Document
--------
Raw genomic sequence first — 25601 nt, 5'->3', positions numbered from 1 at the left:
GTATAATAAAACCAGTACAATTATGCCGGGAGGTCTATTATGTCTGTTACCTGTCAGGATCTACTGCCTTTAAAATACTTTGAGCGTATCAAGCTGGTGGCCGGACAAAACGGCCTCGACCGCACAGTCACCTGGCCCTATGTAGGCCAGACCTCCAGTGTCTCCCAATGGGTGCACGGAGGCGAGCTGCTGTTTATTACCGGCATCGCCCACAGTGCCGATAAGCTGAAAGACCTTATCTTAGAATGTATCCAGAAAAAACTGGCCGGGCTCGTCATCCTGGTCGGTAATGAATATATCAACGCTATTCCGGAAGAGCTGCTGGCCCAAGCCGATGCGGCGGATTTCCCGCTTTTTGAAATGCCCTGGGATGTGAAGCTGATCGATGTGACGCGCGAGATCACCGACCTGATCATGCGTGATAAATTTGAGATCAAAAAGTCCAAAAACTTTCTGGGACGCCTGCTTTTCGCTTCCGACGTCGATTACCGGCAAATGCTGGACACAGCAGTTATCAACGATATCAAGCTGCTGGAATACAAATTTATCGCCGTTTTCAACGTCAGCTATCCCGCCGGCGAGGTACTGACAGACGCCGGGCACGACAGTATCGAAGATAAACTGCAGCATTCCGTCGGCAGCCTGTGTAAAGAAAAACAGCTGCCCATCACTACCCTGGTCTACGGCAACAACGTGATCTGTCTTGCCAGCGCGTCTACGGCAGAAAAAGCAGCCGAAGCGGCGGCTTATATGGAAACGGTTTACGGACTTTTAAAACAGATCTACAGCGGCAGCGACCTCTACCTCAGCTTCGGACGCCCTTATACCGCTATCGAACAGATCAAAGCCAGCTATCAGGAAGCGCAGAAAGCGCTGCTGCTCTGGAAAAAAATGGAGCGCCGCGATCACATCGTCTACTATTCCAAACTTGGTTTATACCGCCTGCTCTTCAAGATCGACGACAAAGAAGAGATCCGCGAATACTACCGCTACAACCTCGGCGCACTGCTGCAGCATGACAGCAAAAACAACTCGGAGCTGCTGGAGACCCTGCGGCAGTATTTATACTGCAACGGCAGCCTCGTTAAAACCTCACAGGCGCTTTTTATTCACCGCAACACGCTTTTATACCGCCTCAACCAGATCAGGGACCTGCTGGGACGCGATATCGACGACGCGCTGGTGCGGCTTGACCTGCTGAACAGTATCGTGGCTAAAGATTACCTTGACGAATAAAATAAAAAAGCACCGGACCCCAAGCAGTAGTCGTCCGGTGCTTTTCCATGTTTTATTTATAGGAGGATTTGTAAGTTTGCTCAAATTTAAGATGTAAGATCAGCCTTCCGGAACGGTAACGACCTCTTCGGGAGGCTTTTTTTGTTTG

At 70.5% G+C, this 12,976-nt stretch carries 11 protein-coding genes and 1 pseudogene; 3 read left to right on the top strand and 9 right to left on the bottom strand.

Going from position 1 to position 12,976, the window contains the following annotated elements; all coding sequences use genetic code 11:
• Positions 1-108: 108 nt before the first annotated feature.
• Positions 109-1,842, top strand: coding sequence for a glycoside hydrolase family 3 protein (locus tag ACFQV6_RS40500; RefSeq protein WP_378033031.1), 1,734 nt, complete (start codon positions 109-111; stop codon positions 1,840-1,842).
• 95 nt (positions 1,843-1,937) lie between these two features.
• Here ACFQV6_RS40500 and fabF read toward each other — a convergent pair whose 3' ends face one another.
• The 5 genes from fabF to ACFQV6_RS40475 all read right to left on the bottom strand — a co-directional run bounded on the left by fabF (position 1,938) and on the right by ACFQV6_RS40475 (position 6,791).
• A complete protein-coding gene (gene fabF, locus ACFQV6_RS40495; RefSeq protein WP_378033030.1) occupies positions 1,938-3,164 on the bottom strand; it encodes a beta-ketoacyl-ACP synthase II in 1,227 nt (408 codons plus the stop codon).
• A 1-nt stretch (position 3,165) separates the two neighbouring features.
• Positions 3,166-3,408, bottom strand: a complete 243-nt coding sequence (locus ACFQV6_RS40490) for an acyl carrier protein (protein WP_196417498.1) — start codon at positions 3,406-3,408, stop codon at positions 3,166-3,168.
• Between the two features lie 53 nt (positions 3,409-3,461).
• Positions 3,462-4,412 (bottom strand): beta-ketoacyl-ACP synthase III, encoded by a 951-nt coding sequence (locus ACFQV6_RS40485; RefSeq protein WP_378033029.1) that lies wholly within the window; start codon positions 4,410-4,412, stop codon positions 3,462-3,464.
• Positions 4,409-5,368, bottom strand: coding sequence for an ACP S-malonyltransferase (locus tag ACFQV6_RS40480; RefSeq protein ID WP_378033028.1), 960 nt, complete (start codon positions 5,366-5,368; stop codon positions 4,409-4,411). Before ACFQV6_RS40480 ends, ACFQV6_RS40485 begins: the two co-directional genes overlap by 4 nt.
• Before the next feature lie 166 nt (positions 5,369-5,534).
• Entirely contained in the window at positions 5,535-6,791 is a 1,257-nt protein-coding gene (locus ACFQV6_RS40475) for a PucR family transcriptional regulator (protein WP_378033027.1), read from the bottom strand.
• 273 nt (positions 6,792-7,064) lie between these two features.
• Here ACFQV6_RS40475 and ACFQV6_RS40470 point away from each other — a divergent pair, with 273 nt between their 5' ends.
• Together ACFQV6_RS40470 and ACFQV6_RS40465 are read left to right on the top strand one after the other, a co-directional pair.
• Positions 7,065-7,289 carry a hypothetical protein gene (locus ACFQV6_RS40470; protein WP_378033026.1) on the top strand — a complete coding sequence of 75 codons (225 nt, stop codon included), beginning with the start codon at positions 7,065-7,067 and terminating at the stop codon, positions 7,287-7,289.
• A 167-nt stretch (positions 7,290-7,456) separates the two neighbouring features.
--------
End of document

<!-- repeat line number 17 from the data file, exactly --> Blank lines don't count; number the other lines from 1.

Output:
• Entirely contained in the window at positions 5,535-6,791 is a 1,257-nt protein-coding gene (locus ACFQV6_RS40475) for a PucR family transcriptional regulator (protein WP_378033027.1), read from the bottom strand.